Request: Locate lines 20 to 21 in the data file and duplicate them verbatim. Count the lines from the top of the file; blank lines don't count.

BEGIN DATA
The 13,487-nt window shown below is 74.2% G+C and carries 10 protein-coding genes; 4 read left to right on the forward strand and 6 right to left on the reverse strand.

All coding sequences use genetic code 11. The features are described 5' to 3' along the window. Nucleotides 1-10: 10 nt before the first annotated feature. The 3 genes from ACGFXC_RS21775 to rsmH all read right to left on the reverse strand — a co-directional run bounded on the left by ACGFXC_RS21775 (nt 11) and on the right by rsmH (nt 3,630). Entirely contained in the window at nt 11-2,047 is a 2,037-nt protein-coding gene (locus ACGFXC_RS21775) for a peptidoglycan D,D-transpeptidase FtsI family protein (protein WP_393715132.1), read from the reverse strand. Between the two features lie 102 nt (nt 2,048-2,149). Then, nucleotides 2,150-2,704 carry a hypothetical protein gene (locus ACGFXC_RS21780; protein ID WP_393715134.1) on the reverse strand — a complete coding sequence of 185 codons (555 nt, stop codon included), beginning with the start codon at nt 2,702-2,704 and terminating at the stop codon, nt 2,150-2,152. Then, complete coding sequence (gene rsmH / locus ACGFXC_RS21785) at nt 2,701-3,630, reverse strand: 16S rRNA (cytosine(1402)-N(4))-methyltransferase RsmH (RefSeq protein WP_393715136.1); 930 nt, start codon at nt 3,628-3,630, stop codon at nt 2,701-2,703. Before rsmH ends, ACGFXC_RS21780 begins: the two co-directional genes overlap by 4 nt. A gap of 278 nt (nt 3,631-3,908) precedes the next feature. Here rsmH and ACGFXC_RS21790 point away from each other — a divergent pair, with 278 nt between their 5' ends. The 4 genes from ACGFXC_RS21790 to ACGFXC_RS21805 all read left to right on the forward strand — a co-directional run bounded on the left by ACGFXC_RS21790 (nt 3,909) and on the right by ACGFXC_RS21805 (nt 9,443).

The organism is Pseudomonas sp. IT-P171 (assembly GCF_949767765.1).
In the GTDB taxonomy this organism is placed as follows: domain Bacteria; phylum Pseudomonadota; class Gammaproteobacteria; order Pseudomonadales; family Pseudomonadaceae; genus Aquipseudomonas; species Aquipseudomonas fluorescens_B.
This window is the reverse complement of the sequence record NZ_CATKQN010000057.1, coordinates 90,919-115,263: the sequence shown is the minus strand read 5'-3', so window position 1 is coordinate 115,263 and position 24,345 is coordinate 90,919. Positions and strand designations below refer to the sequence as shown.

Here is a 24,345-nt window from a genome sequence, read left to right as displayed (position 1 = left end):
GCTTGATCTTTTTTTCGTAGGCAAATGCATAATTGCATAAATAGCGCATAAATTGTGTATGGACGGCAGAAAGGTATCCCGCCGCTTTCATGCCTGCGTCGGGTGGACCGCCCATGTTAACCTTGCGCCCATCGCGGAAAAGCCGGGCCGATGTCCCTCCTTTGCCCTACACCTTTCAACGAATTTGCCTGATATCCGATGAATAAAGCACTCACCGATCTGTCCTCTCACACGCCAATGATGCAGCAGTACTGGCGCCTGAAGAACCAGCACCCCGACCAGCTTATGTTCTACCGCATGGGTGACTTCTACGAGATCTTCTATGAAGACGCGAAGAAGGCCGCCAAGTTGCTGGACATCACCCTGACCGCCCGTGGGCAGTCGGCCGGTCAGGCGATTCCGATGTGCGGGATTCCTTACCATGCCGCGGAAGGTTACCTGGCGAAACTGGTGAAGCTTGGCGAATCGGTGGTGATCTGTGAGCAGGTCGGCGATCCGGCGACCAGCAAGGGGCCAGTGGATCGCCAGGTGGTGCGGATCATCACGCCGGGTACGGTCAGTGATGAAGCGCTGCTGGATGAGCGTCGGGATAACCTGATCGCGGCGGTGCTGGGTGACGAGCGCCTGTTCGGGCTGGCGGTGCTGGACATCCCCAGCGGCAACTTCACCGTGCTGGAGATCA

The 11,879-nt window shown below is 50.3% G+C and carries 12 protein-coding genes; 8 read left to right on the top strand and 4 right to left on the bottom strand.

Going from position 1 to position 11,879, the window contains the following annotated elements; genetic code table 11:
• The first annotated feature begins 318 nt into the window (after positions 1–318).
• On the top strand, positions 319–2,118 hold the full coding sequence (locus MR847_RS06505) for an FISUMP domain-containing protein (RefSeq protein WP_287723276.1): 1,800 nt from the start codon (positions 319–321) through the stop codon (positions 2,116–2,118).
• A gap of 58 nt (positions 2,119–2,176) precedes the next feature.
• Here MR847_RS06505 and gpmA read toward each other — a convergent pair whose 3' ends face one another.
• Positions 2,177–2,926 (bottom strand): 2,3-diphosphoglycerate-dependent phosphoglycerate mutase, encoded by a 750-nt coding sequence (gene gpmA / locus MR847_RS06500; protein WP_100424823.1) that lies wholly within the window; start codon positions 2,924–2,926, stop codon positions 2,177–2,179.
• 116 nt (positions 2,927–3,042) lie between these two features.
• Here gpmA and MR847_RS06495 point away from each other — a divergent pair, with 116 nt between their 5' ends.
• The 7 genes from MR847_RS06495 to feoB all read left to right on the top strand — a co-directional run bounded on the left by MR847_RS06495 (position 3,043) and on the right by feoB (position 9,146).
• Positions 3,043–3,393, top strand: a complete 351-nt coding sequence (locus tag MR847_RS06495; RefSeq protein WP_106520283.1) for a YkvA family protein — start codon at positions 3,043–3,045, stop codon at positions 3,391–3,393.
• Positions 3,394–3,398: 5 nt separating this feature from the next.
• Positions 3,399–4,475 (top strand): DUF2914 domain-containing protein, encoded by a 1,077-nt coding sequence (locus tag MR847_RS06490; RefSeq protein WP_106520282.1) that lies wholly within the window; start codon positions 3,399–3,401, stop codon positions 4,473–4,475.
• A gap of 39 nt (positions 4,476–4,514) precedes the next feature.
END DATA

• Positions 3,399–4,475 (top strand): DUF2914 domain-containing protein, encoded by a 1,077-nt coding sequence (locus tag MR847_RS06490; RefSeq protein WP_106520282.1) that lies wholly within the window; start codon positions 3,399–3,401, stop codon positions 4,473–4,475.
• A gap of 39 nt (positions 4,476–4,514) precedes the next feature.